GitOps Workflows Expanding Beyond Kubernetes Clusters

Now that the open source Flux version control software has officially graduated to become a mature project with the Cloud Native Computing Foundation (CNCF), the pace at which organizations embrace GitOps best practices should accelerate.

GitOps, at its core, defines a declarative approach for pulling software from a repository in a way that is both continuously reconciled and immutable. In that context, GitOps is an opinionated instance of a DevOps workflow that unifies both software deployment and the provisioning of infrastructure using code to create reusable templates.

Most of the adoption of GitOps thus far has coincided with adoption of Kubernetes clusters that expose a standard set of application programming interfaces (APIs) that make it simpler to deploy code. Many of the IT teams that have adopted Kubernetes are using dedicated continuous delivery (CD) platforms along with Flux’s version management capabilities to manage software delivery rather than extending a continuous integration (CI) tool to deploy software.

Weaveworks CEO Alexis Richardson said the next GitOps frontier would be to integrate the controllers within platforms such as Flux with other controllers to make it simpler to employ the same platform and processes to deploy software and infrastructure-as-code (IaC) templates on platforms other than just Kubernetes clusters.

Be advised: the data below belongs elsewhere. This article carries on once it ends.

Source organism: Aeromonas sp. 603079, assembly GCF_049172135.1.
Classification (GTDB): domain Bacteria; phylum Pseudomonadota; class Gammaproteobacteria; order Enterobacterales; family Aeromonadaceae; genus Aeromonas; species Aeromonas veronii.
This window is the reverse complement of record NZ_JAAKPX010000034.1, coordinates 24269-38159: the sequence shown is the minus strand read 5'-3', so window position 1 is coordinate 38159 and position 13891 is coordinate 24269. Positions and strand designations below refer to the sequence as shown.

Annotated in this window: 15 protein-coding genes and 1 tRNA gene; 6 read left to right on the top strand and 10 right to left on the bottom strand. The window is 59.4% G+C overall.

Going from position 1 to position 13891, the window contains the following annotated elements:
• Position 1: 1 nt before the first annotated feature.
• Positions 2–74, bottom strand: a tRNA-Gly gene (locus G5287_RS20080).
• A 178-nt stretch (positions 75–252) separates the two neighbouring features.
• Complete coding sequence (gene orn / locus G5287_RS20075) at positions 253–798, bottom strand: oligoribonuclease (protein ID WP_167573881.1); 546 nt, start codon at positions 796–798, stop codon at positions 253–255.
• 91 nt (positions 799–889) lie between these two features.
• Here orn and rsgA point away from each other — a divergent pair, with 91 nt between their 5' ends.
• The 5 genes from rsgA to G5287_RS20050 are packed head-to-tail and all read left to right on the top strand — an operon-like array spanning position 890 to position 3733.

For example, Weaveworks has worked to integrate Flux with Terraform controllers to unify the management of IaC and application delivery. Now the same approach is being used to integrate Flux with other IaC tools such as Pulumi and the Argo CD platform, notes Richardson.

At the other end of the spectrum, more work must be done to make GitOps workflows accessible to developers directly from within the integrated development environments (IDEs) they use to create software, he adds.

It remains to be seen how long it might take for GitOps workflows to be extended beyond Kubernetes environments, but as the number of those integrations increases Weaveworks is betting there will more demand for an enterprise edition of a GitOps platform based on Flux.

The challenge, of course, is that while many organizations regularly make use of CI to construct a build of an application, the number of organizations that have successfully implemented CD remains relatively small. By more loosely coupling CI and CD processes it should, in theory, become easier for more organizations to automate the delivery of software.

Of course, the rate at which applications are currently being constructed will force the CD issue within many organizations. The current manual processes used to install software on platforms today simply doesn’t scale. There’s no doubt there’s a GitOps learning curve but, like it or not, most organizations are not going to allow a growing backlog of applications waiting to be deployed.

In fact, organizations simultaneously realize just how dependent they are on software to drive digital processes and that the amount of time it takes to install applications and deliver subsequent updates has a material impact on both the top and bottom line.

Mike Vizard

Mike Vizard is a seasoned IT journalist with over 25 years of experience. He also contributed to IT Business Edge, Channel Insider, Baseline and a variety of other IT titles. Previously, Vizard was the editorial director for Ziff-Davis Enterprise as well as Editor-in-Chief for CRN and InfoWorld.

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